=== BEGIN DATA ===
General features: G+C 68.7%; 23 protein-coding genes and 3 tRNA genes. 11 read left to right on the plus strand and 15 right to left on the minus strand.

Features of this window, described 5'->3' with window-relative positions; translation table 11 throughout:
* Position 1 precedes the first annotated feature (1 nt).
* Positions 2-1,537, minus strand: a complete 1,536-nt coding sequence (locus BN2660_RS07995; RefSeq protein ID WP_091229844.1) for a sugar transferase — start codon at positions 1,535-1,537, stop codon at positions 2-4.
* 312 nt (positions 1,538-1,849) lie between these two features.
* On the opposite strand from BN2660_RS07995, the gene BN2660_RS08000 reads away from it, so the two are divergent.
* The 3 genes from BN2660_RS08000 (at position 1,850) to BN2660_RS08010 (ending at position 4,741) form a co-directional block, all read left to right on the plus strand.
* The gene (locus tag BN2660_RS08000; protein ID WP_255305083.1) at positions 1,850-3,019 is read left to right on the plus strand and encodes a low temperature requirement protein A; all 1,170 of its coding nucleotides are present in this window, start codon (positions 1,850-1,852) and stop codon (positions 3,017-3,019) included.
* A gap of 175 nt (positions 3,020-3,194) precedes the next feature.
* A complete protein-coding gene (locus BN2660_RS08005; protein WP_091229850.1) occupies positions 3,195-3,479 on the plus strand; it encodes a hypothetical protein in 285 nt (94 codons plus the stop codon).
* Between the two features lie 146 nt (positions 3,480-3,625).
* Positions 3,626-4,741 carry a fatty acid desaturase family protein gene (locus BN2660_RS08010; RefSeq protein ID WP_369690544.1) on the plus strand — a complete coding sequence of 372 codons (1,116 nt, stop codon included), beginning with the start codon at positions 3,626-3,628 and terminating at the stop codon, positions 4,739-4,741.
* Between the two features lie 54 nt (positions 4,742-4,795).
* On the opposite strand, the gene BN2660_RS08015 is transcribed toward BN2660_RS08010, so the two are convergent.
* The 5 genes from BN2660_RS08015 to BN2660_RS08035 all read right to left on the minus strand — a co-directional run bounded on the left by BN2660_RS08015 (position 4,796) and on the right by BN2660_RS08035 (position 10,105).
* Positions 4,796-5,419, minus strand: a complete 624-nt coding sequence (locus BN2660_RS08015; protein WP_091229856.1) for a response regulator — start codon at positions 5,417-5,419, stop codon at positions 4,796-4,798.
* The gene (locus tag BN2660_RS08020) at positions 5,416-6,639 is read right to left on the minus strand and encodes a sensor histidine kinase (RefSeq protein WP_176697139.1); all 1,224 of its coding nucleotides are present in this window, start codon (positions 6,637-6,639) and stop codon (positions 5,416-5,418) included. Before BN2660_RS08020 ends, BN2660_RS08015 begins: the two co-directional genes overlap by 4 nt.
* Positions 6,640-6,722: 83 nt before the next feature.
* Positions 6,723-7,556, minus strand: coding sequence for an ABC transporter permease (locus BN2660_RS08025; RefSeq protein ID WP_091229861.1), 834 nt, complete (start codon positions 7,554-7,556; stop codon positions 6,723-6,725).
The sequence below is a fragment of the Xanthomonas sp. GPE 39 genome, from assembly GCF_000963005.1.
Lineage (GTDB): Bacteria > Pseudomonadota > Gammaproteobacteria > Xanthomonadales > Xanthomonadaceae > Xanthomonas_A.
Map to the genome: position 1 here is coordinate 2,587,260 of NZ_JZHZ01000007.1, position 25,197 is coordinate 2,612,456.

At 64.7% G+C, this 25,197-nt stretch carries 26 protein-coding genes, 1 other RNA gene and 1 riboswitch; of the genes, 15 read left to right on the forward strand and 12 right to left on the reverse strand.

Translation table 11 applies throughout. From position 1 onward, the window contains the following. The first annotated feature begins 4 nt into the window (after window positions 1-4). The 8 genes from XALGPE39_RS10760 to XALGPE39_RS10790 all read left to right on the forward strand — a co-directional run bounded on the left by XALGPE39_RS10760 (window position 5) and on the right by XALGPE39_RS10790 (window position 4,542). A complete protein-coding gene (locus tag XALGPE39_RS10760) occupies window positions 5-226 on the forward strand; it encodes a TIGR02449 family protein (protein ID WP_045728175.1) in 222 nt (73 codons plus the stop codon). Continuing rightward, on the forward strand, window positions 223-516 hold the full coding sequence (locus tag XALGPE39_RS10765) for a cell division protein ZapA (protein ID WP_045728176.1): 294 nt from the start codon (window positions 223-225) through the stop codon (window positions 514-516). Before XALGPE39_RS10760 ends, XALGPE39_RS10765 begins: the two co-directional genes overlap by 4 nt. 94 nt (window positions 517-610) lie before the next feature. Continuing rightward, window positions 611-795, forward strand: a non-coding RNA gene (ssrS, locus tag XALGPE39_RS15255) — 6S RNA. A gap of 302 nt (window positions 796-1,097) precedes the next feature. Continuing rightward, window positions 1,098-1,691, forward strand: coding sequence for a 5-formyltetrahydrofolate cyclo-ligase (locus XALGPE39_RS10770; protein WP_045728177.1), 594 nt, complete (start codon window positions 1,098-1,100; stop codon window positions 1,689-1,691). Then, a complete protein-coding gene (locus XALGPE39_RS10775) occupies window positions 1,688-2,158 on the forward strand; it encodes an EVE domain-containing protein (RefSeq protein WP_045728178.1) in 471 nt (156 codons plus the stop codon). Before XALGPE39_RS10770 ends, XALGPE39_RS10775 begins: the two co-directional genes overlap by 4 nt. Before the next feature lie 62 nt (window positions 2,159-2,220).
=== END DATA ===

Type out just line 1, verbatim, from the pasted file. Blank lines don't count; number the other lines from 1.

General features: G+C 68.7%; 23 protein-coding genes and 3 tRNA genes. 11 read left to right on the plus strand and 15 right to left on the minus strand.